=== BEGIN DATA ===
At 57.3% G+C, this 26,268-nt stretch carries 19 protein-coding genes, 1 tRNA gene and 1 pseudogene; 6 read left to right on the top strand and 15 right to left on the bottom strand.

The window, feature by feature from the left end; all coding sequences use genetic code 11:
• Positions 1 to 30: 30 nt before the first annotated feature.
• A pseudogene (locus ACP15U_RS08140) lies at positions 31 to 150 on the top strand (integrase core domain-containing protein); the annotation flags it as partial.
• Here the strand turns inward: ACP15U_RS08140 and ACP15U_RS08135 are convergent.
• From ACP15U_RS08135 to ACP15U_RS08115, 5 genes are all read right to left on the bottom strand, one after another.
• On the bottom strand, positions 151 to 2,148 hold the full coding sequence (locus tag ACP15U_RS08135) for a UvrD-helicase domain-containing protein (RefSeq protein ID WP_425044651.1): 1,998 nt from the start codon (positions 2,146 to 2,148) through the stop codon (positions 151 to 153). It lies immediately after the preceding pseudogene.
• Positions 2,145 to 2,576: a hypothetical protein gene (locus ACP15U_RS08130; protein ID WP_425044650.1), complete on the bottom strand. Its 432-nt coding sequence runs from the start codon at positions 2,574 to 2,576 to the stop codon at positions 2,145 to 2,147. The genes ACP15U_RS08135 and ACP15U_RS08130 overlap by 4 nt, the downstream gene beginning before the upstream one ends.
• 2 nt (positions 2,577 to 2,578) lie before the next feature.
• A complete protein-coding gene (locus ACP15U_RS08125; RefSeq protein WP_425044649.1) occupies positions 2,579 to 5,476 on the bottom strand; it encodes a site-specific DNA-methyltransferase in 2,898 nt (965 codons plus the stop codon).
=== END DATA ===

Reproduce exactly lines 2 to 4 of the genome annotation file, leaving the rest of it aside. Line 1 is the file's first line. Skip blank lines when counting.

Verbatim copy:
The window, feature by feature from the left end; all coding sequences use genetic code 11:
• Positions 1 to 30: 30 nt before the first annotated feature.
• A pseudogene (locus ACP15U_RS08140) lies at positions 31 to 150 on the top strand (integrase core domain-containing protein); the annotation flags it as partial.